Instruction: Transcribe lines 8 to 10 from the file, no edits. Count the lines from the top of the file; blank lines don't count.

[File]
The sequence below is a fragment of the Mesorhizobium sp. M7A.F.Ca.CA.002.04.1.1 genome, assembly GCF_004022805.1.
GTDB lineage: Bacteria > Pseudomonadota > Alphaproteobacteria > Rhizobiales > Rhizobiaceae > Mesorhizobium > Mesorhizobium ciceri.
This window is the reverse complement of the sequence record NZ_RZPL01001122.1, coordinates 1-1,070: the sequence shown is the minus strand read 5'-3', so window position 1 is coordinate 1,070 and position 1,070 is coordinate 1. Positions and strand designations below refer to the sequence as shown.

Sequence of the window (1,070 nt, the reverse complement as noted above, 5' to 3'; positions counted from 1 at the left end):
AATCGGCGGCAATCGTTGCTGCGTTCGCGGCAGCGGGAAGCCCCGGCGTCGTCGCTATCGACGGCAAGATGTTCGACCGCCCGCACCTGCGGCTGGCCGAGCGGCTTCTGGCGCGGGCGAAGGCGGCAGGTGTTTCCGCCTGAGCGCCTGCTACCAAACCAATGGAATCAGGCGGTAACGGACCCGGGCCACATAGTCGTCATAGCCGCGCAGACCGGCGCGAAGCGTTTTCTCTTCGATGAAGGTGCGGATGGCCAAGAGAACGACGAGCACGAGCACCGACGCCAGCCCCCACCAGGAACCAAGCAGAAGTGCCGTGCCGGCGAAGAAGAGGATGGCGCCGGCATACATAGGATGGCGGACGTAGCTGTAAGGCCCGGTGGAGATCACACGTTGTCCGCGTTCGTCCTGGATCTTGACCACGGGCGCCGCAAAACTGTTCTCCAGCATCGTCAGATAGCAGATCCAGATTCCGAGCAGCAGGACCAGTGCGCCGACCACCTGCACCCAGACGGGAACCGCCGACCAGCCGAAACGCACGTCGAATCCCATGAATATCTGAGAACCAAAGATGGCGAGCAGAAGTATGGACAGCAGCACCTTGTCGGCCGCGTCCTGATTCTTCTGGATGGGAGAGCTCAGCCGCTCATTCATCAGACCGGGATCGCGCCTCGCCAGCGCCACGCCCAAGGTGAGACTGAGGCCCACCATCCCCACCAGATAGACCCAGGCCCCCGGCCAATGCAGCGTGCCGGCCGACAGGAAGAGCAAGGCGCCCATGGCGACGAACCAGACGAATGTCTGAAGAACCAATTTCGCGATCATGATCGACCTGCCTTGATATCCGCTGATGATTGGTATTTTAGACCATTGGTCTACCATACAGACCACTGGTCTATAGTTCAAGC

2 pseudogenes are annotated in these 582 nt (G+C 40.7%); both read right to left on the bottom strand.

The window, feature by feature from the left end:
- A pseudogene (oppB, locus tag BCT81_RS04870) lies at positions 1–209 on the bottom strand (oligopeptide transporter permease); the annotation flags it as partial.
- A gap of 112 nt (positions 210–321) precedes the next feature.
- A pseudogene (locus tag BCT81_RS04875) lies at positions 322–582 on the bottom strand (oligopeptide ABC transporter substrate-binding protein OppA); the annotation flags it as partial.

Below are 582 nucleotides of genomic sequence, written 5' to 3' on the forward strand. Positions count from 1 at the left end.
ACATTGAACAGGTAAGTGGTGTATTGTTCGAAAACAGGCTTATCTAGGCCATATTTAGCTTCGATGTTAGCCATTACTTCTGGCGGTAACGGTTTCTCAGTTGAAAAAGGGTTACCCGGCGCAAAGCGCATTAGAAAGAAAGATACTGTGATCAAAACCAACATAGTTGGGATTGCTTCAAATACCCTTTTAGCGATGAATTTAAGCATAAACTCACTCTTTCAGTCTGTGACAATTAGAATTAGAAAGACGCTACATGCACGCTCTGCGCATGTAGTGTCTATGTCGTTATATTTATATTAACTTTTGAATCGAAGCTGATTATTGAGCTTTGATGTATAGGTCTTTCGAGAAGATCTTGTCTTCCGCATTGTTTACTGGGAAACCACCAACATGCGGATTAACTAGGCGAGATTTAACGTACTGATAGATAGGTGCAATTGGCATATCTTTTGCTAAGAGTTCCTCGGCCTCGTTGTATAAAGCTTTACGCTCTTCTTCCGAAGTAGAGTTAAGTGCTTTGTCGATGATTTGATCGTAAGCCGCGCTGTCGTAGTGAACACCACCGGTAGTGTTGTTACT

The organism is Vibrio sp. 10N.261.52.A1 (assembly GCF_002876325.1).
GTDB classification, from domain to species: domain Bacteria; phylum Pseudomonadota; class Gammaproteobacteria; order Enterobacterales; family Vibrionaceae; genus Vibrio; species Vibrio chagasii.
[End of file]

- A pseudogene (oppB, locus tag BCT81_RS04870) lies at positions 1–209 on the bottom strand (oligopeptide transporter permease); the annotation flags it as partial.
- A gap of 112 nt (positions 210–321) precedes the next feature.
- A pseudogene (locus tag BCT81_RS04875) lies at positions 322–582 on the bottom strand (oligopeptide ABC transporter substrate-binding protein OppA); the annotation flags it as partial.